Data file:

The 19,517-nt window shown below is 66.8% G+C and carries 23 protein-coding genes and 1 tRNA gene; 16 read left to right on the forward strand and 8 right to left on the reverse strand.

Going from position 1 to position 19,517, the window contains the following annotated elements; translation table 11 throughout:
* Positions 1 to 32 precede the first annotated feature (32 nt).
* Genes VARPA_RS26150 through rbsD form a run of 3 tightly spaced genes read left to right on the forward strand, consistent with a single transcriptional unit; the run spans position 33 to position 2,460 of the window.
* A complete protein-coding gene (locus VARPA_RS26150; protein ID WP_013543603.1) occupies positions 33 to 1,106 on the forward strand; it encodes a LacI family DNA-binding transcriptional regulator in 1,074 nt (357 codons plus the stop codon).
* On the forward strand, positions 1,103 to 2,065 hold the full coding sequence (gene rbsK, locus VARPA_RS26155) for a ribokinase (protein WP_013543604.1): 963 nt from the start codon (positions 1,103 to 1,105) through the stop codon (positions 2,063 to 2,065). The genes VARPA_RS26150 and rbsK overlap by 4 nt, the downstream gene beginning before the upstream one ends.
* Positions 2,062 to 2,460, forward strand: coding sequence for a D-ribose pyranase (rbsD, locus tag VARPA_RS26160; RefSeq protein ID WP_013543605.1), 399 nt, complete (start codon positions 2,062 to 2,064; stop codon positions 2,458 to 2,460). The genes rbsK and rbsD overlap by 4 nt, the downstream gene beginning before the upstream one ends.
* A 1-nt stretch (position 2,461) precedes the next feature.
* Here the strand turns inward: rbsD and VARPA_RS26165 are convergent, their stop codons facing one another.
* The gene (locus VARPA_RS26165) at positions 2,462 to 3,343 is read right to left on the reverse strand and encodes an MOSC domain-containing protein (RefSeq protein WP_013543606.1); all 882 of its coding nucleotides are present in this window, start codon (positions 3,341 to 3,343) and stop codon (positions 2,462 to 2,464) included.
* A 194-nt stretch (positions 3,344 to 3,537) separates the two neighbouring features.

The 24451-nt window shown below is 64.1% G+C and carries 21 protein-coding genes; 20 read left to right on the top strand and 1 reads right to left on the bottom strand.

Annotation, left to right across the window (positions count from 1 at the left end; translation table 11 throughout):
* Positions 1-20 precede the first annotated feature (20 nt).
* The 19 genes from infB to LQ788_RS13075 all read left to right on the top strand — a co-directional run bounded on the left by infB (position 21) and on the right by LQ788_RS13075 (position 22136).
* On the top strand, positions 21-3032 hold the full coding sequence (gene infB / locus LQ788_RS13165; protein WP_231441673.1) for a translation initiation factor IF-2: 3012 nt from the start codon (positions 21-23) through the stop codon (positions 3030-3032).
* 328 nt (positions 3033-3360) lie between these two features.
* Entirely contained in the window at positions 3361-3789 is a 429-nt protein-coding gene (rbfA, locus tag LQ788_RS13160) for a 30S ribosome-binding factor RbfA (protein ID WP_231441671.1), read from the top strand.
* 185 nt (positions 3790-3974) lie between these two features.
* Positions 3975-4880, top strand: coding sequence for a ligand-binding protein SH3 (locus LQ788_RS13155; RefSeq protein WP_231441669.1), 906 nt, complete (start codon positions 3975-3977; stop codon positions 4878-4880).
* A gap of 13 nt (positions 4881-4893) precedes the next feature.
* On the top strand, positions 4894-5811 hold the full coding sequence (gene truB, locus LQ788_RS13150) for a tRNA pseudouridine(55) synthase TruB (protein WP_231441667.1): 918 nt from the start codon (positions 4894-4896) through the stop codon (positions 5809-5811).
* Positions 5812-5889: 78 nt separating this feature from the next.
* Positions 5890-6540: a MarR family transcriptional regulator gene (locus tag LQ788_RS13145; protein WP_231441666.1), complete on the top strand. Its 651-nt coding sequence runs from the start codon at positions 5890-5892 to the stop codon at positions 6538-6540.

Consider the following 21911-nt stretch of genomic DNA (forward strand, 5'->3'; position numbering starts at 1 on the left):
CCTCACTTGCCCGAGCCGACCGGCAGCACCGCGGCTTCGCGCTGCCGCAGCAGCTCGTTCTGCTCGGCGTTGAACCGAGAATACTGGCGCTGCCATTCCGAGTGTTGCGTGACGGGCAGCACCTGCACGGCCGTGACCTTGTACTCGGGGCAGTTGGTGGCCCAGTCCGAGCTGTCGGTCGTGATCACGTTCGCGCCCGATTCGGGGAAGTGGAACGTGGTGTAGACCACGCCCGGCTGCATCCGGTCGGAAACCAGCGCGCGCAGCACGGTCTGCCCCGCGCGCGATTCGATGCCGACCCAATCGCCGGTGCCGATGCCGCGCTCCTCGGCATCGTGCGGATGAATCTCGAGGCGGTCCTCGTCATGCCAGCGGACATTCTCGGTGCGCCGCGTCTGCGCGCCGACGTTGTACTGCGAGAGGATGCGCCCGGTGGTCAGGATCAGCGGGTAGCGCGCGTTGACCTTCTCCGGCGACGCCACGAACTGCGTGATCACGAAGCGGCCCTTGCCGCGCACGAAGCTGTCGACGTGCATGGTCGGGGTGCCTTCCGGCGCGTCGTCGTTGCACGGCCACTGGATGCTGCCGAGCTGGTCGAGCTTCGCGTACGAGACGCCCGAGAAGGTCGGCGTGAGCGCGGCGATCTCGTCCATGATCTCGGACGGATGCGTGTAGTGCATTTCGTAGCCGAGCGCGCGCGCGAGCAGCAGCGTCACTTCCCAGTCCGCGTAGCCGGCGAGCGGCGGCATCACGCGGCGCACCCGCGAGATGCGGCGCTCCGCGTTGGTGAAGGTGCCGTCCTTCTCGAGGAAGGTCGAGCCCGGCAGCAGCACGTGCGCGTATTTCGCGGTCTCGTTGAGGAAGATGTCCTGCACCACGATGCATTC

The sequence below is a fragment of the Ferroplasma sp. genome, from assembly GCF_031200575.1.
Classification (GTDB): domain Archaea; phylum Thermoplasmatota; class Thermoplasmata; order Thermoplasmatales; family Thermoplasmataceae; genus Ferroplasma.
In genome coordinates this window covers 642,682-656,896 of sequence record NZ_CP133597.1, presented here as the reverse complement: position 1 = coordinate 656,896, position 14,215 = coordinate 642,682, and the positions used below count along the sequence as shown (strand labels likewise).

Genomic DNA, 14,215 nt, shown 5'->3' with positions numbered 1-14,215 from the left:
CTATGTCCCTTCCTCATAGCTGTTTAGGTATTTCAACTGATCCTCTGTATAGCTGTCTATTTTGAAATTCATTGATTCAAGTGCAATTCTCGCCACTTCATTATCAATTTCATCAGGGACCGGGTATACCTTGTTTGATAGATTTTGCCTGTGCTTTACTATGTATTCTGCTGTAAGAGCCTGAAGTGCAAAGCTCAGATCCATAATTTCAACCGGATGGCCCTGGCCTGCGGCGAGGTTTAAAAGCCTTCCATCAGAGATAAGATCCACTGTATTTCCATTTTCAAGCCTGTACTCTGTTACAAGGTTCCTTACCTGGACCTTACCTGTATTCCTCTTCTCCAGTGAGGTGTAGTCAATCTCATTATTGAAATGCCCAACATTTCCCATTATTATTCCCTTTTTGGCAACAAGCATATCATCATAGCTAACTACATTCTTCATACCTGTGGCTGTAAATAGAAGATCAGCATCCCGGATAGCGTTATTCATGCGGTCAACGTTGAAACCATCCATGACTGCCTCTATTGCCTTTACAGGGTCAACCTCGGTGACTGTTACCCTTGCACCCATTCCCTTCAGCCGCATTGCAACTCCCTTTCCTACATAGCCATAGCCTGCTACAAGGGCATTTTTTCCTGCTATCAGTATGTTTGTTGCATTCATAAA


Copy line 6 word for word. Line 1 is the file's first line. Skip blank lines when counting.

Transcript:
* On the forward strand, positions 1,103 to 2,065 hold the full coding sequence (gene rbsK, locus VARPA_RS26155) for a ribokinase (protein WP_013543604.1): 963 nt from the start codon (positions 1,103 to 1,105) through the stop codon (positions 2,063 to 2,065). The genes VARPA_RS26150 and rbsK overlap by 4 nt, the downstream gene beginning before the upstream one ends.